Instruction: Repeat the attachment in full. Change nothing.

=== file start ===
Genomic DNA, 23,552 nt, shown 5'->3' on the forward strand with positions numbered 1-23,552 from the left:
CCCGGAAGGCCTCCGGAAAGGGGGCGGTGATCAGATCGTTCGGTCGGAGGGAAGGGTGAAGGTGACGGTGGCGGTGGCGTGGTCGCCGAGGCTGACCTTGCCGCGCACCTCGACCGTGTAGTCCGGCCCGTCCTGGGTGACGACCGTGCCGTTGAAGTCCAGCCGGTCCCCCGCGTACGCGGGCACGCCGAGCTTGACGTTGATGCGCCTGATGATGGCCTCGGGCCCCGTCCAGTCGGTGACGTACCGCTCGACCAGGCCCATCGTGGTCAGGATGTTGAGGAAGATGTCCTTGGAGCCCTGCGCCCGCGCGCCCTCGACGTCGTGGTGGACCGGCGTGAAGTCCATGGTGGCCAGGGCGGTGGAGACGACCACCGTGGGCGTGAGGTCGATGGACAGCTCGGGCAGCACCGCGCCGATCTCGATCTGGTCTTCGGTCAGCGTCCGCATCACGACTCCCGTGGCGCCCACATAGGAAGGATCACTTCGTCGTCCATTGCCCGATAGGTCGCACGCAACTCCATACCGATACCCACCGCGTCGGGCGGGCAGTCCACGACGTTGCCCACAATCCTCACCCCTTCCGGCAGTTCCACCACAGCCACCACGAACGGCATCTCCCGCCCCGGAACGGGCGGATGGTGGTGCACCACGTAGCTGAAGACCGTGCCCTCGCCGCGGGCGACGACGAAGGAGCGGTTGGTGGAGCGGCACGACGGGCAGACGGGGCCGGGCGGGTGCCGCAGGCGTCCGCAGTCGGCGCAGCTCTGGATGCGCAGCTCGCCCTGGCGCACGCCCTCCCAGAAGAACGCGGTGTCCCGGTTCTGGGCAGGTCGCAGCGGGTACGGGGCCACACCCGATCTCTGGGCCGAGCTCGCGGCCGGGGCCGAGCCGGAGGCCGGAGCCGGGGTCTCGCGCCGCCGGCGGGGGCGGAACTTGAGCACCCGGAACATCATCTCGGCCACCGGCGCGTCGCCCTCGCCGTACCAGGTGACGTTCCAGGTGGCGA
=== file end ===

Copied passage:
Genomic DNA, 23,552 nt, shown 5'->3' on the forward strand with positions numbered 1-23,552 from the left:
CCCGGAAGGCCTCCGGAAAGGGGGCGGTGATCAGATCGTTCGGTCGGAGGGAAGGGTGAAGGTGACGGTGGCGGTGGCGTGGTCGCCGAGGCTGACCTTGCCGCGCACCTCGACCGTGTAGTCCGGCCCGTCCTGGGTGACGACCGTGCCGTTGAAGTCCAGCCGGTCCCCCGCGTACGCGGGCACGCCGAGCTTGACGTTGATGCGCCTGATGATGGCCTCGGGCCCCGTCCAGTCGGTGACGTACCGCTCGACCAGGCCCATCGTGGTCAGGATGTTGAGGAAGATGTCCTTGGAGCCCTGCGCCCGCGCGCCCTCGACGTCGTGGTGGACCGGCGTGAAGTCCATGGTGGCCAGGGCGGTGGAGACGACCACCGTGGGCGTGAGGTCGATGGACAGCTCGGGCAGCACCGCGCCGATCTCGATCTGGTCTTCGGTCAGCGTCCGCATCACGACTCCCGTGGCGCCCACATAGGAAGGATCACTTCGTCGTCCATTGCCCGATAGGTCGCACGCAACTCCATACCGATACCCACCGCGTCGGGCGGGCAGTCCACGACGTTGCCCACAATCCTCACCCCTTCCGGCAGTTCCACCACAGCCACCACGAACGGCATCTCCCGCCCCGGAACGGGCGGATGGTGGTGCACCACGTAGCTGAAGACCGTGCCCTCGCCGCGGGCGACGACGAAGGAGCGGTTGGTGGAGCGGCACGACGGGCAGACGGGGCCGGGCGGGTGCCGCAGGCGTCCGCAGTCGGCGCAGCTCTGGATGCGCAGCTCGCCCTGGCGCACGCCCTCCCAGAAGAACGCGGTGTCCCGGTTCTGGGCAGGTCGCAGCGGGTACGGGGCCACACCCGATCTCTGGGCCGAGCTCGCGGCCGGGGCCGAGCCGGAGGCCGGAGCCGGGGTCTCGCGCCGCCGGCGGGGGCGGAACTTGAGCACCCGGAACATCATCTCGGCCACCGGCGCGTCGCCCTCGCCGTACCAGGTGACGTTCCAGGTGGCGA